The Italian baby, whose name has not been released, had dilated cardiomyopathy, a disease that stretched the muscular walls of his heart so thin they could no longer contract to pump blood. He needed a transplant. But without a suitable donor on the horizon, doctors had to improvise.
"This patient, he was a mascot for us," said surgeon Antonio Amodeo of Rome's Bambino Gesu Hospital, explaining how the baby had been in the hospital's intensive care unit since he was one month old. "I said, 'He cannot die; I have to do something for him.'"
Amodeo and his team had already tried a Berlin Heart, a scaled-down version of the left ventricular assist device once worn by former Vice President Dick Cheney. But the device, with its tubes that run outside the body, triggered a risky infection. So they turned to a tiny, 11-gram implantable pump invented by American entrepreneur Dr. Robert Jarvik that had only been tested on animals.
"I said, 'Dr, Jarvik, please help me. I don't want to lose this patient," Amodeo said, adding that the hospital needed special permission from from the U.S. Food and Drug Administration and the Italian Ministry of Health before proceeding with the unapproved device. "We knew there were only a few animal experiments, but we knew it could probably work."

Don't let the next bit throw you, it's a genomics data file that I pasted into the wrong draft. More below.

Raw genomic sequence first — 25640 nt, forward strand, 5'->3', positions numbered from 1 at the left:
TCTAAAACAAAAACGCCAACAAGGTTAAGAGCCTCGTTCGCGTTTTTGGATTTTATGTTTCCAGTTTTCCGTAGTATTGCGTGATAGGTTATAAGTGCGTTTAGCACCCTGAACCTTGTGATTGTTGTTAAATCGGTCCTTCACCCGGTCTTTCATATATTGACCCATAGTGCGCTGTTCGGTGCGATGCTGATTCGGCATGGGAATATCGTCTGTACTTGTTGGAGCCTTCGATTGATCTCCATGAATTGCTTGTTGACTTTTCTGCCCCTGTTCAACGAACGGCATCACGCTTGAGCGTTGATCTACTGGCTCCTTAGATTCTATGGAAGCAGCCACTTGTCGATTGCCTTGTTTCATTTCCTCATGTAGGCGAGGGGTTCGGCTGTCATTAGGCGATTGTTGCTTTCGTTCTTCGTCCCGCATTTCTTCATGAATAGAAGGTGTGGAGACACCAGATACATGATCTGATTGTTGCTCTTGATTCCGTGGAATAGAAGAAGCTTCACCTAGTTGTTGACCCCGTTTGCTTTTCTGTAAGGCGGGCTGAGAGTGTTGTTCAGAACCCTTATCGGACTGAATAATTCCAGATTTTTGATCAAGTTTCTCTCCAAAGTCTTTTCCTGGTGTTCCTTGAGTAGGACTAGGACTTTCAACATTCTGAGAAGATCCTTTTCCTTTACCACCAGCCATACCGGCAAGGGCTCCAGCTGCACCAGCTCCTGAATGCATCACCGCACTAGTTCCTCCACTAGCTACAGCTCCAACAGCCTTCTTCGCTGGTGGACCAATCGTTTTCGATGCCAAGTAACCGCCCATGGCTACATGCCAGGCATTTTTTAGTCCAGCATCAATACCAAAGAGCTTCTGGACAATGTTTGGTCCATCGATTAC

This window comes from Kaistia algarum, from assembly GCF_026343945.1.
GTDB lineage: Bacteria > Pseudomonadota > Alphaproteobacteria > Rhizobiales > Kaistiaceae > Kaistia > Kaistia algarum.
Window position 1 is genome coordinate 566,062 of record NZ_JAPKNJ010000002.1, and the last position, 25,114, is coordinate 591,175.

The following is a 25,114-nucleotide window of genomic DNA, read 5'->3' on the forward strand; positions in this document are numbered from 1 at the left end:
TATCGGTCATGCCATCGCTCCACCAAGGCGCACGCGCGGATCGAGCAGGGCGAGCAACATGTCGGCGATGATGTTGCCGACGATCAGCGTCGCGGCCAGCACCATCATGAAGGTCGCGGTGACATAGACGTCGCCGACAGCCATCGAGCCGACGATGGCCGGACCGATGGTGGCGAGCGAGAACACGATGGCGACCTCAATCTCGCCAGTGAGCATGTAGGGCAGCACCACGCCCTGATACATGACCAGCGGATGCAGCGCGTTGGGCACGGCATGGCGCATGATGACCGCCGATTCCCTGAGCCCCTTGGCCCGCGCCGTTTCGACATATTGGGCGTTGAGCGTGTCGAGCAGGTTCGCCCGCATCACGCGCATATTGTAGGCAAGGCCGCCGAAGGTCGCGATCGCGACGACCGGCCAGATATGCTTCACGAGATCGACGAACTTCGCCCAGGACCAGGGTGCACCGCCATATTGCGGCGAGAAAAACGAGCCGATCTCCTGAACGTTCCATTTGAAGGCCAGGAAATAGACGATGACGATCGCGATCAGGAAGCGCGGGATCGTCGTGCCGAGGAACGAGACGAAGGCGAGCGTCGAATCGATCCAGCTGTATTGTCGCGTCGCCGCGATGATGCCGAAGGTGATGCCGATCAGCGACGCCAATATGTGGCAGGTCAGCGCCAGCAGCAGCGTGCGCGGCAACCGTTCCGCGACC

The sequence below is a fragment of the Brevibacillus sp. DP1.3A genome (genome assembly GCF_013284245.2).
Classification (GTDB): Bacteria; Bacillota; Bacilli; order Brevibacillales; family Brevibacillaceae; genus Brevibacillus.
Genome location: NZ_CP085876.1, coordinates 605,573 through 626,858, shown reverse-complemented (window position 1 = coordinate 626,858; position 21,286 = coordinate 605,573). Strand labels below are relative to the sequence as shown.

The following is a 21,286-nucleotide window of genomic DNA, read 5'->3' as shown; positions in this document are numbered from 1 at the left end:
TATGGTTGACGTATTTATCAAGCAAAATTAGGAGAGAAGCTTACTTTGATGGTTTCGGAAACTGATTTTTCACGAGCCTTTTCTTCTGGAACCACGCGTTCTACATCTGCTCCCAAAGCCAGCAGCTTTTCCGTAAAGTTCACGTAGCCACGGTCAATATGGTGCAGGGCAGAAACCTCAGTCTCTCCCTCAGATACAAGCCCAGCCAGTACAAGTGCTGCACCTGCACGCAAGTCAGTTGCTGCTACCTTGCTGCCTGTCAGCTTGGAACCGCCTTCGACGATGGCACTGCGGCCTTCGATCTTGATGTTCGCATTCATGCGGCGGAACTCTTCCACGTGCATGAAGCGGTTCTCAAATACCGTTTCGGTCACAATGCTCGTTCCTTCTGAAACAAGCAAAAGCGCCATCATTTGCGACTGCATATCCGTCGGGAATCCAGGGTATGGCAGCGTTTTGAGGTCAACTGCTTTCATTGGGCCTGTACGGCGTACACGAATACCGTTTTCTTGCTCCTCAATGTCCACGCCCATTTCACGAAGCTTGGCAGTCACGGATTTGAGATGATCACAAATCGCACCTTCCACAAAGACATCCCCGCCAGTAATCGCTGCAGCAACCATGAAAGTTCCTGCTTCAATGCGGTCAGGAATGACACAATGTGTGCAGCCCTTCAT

And it did work, keeping the baby alive for 13 days before electrical problems forced the doctors to switch back to the Berlin Heart. Two days later, a donor heart became available.
"It's incredible," said Amodeo, adding that the transplant, which took place in April, was successful and the baby will be discharged any day now. "We are all extremely happy because the little boy will be in his mother's hands. He's going to be fine."